Time to hang up the booties

A PRACTICED passion of passing on her talent to others will come to an end this year.

Latrobe Valley dancing stalwart Julie Ryan is hanging up her ballet booties after an impressive 44-year commitment to teaching young people to love dance.

Taking up dancing at the age of six in Morwell for ‘something to do’, Julie had no idea it would soon turn into a passion that would see her compete in local and metropolitan eisteddfods.

Julie was soon noticed by adjudicators who saw potential and suggested to her parents that she should further her dance studies in Melbourne.

At 15 she successfully auditioned for the Melbourne Ballet School which required her to study at the school full-time and incurred an array of costs.

Morwell businesses heard of Julie’s potential and monetary plight and soon rallied to create a trust fund for her.

“I worked very hard and thought I’d taken my first step to realising my dream to dance with The Australian Ballet Company,” Julie said.

“However, after six months it was discovered I had a double curvature of the spine.”

At the age of 16 Julie saw there was no dance school in Traralgon and was quick to open one.

Attracting many dancers, Julie soon opened an additional school in Morwell for a short time and was asked in 1981 by Moe City Council to open another in Moe, which has since relocated to Newborough.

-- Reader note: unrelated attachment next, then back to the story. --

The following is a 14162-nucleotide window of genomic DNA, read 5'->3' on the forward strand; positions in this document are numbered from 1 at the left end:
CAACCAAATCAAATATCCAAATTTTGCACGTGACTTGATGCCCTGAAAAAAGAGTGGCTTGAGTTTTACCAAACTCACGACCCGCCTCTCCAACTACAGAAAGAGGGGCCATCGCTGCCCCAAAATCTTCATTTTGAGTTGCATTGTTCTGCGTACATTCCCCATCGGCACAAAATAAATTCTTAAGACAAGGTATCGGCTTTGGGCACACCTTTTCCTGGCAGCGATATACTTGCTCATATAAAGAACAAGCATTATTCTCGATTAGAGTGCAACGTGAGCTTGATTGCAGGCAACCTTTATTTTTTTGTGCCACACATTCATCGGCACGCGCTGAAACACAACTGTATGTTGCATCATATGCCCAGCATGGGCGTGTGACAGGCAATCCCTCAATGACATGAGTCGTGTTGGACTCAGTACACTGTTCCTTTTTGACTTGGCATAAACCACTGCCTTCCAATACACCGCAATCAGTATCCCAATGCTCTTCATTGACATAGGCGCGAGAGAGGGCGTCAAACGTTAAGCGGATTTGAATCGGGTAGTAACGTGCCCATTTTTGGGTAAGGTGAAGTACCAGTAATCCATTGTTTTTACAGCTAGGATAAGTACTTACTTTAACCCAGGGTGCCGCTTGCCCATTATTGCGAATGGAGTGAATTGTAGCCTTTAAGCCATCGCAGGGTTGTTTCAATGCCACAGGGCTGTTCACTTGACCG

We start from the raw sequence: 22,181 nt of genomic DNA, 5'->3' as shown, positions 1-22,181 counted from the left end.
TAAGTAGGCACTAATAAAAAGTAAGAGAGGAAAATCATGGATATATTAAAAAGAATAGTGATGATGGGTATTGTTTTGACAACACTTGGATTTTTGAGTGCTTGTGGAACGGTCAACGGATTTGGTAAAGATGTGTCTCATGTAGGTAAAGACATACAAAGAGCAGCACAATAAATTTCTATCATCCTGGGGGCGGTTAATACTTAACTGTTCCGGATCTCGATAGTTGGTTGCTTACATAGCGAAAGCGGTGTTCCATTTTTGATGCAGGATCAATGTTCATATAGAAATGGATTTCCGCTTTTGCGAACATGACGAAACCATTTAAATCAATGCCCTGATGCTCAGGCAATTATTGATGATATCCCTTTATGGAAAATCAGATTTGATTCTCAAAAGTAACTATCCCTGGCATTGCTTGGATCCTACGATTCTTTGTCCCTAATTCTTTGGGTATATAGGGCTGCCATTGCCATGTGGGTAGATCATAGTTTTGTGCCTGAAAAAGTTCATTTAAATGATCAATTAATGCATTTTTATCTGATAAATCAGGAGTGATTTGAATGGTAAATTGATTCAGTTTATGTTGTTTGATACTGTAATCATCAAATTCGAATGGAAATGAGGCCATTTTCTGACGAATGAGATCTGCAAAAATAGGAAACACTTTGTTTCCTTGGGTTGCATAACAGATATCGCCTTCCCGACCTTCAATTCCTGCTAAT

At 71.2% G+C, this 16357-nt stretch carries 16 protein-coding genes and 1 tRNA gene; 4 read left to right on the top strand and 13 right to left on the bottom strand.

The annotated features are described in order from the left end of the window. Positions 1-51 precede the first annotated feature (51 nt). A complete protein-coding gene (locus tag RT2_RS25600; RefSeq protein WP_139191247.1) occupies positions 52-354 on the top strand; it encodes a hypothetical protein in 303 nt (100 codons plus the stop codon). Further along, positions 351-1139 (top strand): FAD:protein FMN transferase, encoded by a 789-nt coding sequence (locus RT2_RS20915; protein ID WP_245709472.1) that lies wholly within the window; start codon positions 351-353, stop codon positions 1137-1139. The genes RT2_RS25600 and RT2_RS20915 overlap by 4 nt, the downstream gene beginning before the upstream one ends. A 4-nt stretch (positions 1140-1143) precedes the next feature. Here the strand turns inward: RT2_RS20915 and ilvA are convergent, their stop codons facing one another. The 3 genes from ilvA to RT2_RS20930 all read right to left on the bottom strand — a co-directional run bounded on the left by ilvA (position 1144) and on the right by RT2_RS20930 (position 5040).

Julie also opened schools in Heyfield and Leongatha, but decided to focus her energy on Traralgon and Newborough with former students taking the reins at the other schools.

When asked what skills dancing gave to young people, Julie was certain it taught them discipline and how to take pride in themselves.

Former dance student Phoebe Coupe, who is about to go on tour with the Dirty Rotten Scoundrels production in London said Julie had instilled her love for dance from a young age.

“Without her I wouldn’t be where I am today,” Ms Coupe said.

“I think she’s shaped a lot of girls and I think she’s a really vital part of performers that come from the Latrobe Valley.

“She has a lot to be proud of for what she’s achieved in all her years of dance.”

Estimating the number of dancers she has taught to be in the thousands, Julie said she was now teaching third generation dancers.

“I have one third generation, so I said it’s time to hang up my ballet booties now; a little girl is here and I taught her grandma,” Julie said.

“You become like a family, girls that have even left and gone to other careers they’ll pop in and say hello because we’re always here.”

When Julie finishes as school principal this year, her daughter Mel Currie will assume the role.

“It just seems all meant to be this year. We’re calling this the transition year, I’m still here but Mel’s taken over a lot of the workload and decision making,” Julie said.

To raise money for the school’s upcoming trip to New York, Julie is hosting a retirement gala hoping to attract current and former Julie Ryan Dancers.

The gala will be held at the Premier Function Centre on Saturday, 11 April from 6pm.

Tickets are priced at $50 and can be purchased from Raues Traralgon, R&R Hair Moe or by phoning Ange on 0407 502 615.